Endometrial cancer is a type of cancer that starts in the inner lining of the uterus, also known as the endometrium. This type of cancer is the most common type of uterine cancer and is usually diagnosed in women who are post-menopausal or in their late 50s. Endometrial cancer can cause a range of symptoms and can be treated through various methods, including surgery, radiation therapy, and chemotherapy.
Symptoms of endometrial cancer:
Abnormal vaginal bleeding: One of the most common symptoms of endometrial cancer is abnormal vaginal bleeding. This can range from light spotting to heavy, prolonged bleeding. If you experience abnormal vaginal bleeding, it is important to seek medical attention immediately.
Pelvic pain: Endometrial cancer can cause pelvic pain, especially in advanced stages of the disease. This pain may be a dull ache or a sharp pain and can be accompanied by other symptoms like fatigue and weight loss.
Discharge: A discharge from the vagina that is yellow, green, or brown in color may be a sign of endometrial cancer. This discharge may also have a foul odor.
Bloating: Endometrial cancer can cause bloating in the pelvic area, making you feel full and uncomfortable.
Loss of appetite: Endometrial cancer can cause loss of appetite, resulting in weight loss. This can be a sign of advanced stages of the disease.
Fatigue: Endometrial cancer can cause fatigue, making it difficult to perform everyday activities.
Nausea: Nausea and vomiting are common symptoms of endometrial cancer. This may be due to the cancer spreading to other parts of the body or due to chemotherapy treatment.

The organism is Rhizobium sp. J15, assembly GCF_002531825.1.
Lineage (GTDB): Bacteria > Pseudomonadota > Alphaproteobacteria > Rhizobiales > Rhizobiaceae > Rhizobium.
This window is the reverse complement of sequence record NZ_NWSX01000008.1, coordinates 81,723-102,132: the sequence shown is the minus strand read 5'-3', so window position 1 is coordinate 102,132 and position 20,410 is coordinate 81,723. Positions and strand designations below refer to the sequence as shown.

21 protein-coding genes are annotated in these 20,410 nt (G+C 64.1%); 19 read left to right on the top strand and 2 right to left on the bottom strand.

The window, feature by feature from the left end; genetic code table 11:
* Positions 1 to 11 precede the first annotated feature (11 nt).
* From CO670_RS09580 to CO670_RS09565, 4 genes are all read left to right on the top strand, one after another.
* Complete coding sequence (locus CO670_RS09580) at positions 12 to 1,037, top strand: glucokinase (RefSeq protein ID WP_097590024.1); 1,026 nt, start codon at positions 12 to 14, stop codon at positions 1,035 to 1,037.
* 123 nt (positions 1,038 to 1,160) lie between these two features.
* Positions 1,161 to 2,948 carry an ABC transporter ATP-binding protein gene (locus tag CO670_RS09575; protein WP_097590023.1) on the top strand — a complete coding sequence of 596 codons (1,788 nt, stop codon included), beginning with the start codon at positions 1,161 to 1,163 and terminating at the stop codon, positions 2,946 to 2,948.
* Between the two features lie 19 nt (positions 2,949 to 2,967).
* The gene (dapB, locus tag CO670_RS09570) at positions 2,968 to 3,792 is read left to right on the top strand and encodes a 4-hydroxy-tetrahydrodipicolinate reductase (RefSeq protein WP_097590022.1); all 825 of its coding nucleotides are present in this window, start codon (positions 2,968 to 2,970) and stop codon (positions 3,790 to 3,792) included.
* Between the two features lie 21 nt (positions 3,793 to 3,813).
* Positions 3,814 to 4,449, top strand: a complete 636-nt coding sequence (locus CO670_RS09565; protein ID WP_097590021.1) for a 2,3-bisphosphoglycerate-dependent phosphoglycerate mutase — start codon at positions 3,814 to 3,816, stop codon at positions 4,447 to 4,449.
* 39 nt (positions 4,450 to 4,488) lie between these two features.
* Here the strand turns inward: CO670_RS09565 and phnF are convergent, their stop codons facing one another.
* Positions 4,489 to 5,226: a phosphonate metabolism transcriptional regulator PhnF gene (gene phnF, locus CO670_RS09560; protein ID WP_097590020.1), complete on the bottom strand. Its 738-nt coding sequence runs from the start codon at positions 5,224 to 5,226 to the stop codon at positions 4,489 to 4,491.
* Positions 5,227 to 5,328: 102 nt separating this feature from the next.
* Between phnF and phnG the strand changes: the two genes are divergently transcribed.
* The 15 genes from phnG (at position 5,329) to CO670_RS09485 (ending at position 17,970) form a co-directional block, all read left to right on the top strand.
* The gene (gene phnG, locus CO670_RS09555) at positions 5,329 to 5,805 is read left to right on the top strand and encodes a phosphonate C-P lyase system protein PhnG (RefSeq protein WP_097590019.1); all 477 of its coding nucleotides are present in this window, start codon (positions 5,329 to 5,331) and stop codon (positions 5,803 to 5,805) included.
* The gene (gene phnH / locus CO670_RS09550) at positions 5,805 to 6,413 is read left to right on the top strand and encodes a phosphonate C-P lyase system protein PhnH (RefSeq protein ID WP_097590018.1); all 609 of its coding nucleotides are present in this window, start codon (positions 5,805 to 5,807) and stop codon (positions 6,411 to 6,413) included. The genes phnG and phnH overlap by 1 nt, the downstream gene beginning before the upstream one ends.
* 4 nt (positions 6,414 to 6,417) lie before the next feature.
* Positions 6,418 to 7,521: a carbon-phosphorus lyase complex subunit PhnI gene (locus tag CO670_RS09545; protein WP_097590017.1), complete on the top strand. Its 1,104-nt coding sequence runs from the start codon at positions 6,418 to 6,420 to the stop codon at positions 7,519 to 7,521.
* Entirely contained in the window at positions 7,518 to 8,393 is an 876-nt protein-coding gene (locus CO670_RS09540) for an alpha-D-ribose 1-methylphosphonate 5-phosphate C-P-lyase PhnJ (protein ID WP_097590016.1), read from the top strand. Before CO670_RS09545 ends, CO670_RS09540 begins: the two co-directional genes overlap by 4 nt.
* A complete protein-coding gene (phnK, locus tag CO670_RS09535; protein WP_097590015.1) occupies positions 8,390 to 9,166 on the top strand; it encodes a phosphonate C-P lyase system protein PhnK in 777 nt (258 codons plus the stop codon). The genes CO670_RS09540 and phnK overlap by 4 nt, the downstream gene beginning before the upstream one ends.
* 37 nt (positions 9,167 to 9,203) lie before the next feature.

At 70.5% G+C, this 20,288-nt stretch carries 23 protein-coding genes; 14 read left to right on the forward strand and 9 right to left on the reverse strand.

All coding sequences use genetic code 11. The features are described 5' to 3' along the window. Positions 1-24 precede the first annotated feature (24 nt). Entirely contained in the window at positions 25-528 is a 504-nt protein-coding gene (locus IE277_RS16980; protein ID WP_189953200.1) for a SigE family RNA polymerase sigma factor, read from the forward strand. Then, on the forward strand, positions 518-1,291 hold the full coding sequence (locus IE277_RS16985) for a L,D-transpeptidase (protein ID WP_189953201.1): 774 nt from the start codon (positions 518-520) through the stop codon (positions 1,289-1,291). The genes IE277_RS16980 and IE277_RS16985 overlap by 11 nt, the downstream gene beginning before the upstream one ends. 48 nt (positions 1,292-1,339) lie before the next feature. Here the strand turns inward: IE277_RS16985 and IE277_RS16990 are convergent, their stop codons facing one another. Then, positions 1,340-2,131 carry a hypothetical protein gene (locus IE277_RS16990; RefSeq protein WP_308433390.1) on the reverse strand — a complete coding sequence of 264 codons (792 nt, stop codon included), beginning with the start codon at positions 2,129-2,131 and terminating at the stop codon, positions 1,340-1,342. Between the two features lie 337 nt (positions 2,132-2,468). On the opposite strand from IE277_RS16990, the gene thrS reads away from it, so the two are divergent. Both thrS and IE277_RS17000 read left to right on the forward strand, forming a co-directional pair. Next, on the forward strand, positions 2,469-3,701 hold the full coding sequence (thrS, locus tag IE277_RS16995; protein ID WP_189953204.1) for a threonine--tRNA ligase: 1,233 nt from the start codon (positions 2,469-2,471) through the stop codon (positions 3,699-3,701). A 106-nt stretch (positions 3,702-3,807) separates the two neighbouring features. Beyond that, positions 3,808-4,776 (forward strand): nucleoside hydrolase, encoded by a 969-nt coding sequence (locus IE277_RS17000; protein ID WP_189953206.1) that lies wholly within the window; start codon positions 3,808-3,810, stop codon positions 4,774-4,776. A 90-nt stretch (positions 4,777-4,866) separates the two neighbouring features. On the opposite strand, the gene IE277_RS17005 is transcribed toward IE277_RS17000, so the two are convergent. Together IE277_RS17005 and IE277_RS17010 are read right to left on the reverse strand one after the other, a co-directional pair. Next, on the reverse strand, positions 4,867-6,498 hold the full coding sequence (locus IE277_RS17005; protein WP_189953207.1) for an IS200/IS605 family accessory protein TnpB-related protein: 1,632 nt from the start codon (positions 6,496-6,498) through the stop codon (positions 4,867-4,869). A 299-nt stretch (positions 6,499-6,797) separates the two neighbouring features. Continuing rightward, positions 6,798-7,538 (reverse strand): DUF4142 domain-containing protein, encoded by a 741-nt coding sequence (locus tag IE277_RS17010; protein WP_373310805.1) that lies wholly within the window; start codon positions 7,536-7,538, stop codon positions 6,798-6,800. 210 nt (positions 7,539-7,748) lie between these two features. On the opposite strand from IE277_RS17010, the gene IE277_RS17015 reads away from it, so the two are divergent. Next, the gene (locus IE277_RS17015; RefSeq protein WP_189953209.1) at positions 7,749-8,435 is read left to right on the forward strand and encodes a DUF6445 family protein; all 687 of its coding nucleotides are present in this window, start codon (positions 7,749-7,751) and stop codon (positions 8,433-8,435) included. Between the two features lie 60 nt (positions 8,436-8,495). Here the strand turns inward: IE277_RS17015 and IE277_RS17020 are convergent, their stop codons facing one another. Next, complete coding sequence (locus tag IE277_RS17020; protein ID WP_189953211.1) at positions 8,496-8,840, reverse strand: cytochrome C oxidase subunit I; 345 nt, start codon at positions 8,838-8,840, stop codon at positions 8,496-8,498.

Treatment for endometrial cancer:
Surgery: Surgery is the most common treatment for endometrial cancer. The goal of surgery is to remove the cancerous tissue and to determine the stage of the cancer. This is done by performing a hysterectomy, which involves removing the uterus and surrounding tissue. In some cases, the ovaries and fallopian tubes may also be removed.
Radiation therapy: Radiation therapy uses high-energy beams to kill cancer cells. This treatment is often used after surgery to ensure that all of the cancer cells have been removed. Radiation therapy may also be used for endometrial cancer that has spread to other parts of the body.
Chemotherapy: Chemotherapy uses drugs to kill cancer cells. This treatment may be used before or after surgery to shrink the tumor and to prevent the cancer from spreading. Chemotherapy may also be used in advanced stages of endometrial cancer to slow the growth of the cancer.
Hormonal therapy: Hormonal therapy uses drugs to alter the levels of hormones in the body. This treatment is often used to treat endometrial cancer that is driven by hormones, such as estrogen. Hormonal therapy may be used after surgery to prevent the cancer from coming back or to slow the growth of the cancer.
Clinical trials: Clinical trials are studies that test new treatments for endometrial cancer. These trials may involve drugs, procedures, or devices that are not yet widely available. Clinical trials may be an option for women who have been diagnosed with endometrial cancer and are seeking new treatment options.